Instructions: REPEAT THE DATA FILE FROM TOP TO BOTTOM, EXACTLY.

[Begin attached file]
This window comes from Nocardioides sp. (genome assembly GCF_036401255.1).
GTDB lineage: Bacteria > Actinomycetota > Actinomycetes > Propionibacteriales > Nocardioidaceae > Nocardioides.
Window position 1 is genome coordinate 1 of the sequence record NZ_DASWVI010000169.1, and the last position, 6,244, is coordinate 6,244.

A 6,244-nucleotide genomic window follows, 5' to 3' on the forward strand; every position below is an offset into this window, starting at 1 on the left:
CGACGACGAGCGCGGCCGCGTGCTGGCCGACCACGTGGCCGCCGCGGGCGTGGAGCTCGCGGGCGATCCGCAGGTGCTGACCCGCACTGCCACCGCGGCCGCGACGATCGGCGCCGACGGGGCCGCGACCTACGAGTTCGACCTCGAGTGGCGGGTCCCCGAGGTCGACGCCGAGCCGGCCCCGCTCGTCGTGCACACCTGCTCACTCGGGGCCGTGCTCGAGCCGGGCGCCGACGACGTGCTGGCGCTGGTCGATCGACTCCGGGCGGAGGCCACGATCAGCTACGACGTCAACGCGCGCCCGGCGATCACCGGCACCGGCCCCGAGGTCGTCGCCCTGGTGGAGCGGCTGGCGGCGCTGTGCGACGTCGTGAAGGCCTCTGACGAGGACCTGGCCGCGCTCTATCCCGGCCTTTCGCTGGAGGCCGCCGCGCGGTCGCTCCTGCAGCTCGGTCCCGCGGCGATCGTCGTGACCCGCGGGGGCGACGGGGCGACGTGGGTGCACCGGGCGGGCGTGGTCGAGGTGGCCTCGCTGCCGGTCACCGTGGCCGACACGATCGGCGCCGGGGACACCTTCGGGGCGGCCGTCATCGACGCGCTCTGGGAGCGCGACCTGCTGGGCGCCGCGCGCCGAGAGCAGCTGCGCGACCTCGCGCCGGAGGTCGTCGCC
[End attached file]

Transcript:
This window comes from Nocardioides sp. (genome assembly GCF_036401255.1).
GTDB lineage: Bacteria > Actinomycetota > Actinomycetes > Propionibacteriales > Nocardioidaceae > Nocardioides.
Window position 1 is genome coordinate 1 of the sequence record NZ_DASWVI010000169.1, and the last position, 6,244, is coordinate 6,244.

A 6,244-nucleotide genomic window follows, 5' to 3' on the forward strand; every position below is an offset into this window, starting at 1 on the left:
CGACGACGAGCGCGGCCGCGTGCTGGCCGACCACGTGGCCGCCGCGGGCGTGGAGCTCGCGGGCGATCCGCAGGTGCTGACCCGCACTGCCACCGCGGCCGCGACGATCGGCGCCGACGGGGCCGCGACCTACGAGTTCGACCTCGAGTGGCGGGTCCCCGAGGTCGACGCCGAGCCGGCCCCGCTCGTCGTGCACACCTGCTCACTCGGGGCCGTGCTCGAGCCGGGCGCCGACGACGTGCTGGCGCTGGTCGATCGACTCCGGGCGGAGGCCACGATCAGCTACGACGTCAACGCGCGCCCGGCGATCACCGGCACCGGCCCCGAGGTCGTCGCCCTGGTGGAGCGGCTGGCGGCGCTGTGCGACGTCGTGAAGGCCTCTGACGAGGACCTGGCCGCGCTCTATCCCGGCCTTTCGCTGGAGGCCGCCGCGCGGTCGCTCCTGCAGCTCGGTCCCGCGGCGATCGTCGTGACCCGCGGGGGCGACGGGGCGACGTGGGTGCACCGGGCGGGCGTGGTCGAGGTGGCCTCGCTGCCGGTCACCGTGGCCGACACGATCGGCGCCGGGGACACCTTCGGGGCGGCCGTCATCGACGCGCTCTGGGAGCGCGACCTGCTGGGCGCCGCGCGCCGAGAGCAGCTGCGCGACCTCGCGCCGGAGGTCGTCGCC